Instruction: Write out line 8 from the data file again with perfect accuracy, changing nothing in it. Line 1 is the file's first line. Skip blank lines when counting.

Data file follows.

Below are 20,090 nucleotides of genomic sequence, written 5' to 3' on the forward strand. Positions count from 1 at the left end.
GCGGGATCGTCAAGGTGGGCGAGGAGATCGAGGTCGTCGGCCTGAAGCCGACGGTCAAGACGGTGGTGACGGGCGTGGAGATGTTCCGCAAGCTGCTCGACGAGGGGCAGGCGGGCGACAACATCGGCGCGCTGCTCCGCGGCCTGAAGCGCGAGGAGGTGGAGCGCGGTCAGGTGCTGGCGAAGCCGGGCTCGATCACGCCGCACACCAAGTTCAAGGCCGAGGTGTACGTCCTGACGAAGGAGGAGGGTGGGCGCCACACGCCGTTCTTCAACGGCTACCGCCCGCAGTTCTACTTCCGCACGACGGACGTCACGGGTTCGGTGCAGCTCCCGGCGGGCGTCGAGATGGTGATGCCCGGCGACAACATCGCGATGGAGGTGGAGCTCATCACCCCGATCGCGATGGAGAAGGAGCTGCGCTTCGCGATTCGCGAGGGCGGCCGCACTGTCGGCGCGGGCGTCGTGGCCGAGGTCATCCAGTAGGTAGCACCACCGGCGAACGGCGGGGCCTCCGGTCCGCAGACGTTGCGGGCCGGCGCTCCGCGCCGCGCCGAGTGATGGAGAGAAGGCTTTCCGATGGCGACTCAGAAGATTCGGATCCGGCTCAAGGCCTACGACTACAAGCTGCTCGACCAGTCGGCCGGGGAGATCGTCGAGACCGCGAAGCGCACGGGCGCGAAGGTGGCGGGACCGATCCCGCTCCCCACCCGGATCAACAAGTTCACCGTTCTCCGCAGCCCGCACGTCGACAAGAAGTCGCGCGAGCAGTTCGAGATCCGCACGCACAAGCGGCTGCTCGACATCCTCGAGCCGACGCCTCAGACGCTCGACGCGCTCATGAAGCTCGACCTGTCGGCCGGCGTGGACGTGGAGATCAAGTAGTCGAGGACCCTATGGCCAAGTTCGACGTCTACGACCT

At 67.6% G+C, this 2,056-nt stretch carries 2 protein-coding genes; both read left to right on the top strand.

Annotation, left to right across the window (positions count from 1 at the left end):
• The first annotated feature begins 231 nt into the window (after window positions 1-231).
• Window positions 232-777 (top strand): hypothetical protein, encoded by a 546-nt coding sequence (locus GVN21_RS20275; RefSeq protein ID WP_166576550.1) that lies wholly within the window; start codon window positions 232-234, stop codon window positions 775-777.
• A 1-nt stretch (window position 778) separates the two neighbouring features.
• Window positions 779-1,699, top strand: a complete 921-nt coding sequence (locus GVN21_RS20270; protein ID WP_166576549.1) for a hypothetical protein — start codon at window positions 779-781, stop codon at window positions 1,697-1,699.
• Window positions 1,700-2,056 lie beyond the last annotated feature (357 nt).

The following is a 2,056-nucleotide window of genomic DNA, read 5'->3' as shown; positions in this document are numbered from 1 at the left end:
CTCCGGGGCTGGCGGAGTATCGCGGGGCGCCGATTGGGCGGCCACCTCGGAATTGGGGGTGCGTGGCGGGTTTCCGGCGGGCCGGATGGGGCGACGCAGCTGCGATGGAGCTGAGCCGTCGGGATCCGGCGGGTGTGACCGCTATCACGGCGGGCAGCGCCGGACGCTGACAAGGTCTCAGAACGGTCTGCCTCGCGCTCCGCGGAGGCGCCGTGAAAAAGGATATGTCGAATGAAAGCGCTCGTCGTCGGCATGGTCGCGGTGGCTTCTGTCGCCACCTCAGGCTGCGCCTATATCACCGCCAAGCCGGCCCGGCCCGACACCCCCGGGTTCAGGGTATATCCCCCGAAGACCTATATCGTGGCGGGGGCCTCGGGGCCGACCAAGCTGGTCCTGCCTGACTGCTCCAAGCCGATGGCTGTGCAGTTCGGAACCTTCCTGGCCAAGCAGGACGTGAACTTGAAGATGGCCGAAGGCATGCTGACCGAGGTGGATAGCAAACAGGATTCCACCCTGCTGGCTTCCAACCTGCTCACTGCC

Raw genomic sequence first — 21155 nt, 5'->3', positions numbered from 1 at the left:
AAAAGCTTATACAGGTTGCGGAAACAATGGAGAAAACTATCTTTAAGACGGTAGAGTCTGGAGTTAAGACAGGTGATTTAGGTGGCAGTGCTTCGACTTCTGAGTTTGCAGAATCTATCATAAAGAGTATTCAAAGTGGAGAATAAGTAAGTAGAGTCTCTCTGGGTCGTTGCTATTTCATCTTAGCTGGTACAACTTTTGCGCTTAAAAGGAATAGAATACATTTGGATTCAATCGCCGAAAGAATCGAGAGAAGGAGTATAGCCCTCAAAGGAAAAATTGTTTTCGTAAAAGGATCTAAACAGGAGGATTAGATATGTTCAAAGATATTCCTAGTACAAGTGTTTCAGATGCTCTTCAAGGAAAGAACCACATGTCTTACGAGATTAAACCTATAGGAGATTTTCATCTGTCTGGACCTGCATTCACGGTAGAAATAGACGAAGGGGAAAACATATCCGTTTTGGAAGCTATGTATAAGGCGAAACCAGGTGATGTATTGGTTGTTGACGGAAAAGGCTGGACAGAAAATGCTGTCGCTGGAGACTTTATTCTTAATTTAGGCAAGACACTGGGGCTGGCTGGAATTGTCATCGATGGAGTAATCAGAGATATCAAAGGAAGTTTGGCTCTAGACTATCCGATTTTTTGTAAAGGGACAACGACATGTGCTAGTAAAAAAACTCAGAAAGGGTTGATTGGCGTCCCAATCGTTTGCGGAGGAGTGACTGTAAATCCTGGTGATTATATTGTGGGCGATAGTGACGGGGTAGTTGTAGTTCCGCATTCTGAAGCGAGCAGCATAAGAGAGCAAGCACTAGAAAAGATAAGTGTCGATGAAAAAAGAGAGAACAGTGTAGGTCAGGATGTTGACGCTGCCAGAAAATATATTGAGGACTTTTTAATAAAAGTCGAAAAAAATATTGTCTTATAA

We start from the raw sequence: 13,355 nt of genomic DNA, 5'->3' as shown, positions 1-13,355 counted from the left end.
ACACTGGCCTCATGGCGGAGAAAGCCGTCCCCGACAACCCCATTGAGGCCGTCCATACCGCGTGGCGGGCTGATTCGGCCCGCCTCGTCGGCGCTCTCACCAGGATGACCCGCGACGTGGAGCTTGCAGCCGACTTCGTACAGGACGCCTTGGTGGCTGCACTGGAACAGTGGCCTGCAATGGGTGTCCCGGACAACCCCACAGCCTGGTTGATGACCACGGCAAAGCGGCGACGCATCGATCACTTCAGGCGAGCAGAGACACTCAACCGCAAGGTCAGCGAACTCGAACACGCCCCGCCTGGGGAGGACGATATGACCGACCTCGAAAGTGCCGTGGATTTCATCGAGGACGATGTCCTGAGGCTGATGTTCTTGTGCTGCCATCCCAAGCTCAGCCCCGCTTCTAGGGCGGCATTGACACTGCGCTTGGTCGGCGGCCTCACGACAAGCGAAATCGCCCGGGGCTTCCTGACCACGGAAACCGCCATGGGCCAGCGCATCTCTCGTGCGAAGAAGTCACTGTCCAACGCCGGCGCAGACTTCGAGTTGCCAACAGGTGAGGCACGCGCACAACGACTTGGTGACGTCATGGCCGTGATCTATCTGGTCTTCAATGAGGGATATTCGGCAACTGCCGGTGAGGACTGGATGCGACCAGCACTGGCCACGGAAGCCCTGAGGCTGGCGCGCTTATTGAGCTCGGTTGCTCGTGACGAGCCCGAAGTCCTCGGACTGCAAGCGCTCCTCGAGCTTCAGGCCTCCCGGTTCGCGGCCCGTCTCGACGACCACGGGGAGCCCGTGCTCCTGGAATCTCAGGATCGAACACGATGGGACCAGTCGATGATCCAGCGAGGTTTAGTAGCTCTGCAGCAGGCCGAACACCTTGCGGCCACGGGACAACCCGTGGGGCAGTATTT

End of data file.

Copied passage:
• Window positions 779-1,699, top strand: a complete 921-nt coding sequence (locus GVN21_RS20270; protein ID WP_166576549.1) for a hypothetical protein — start codon at window positions 779-781, stop codon at window positions 1,697-1,699.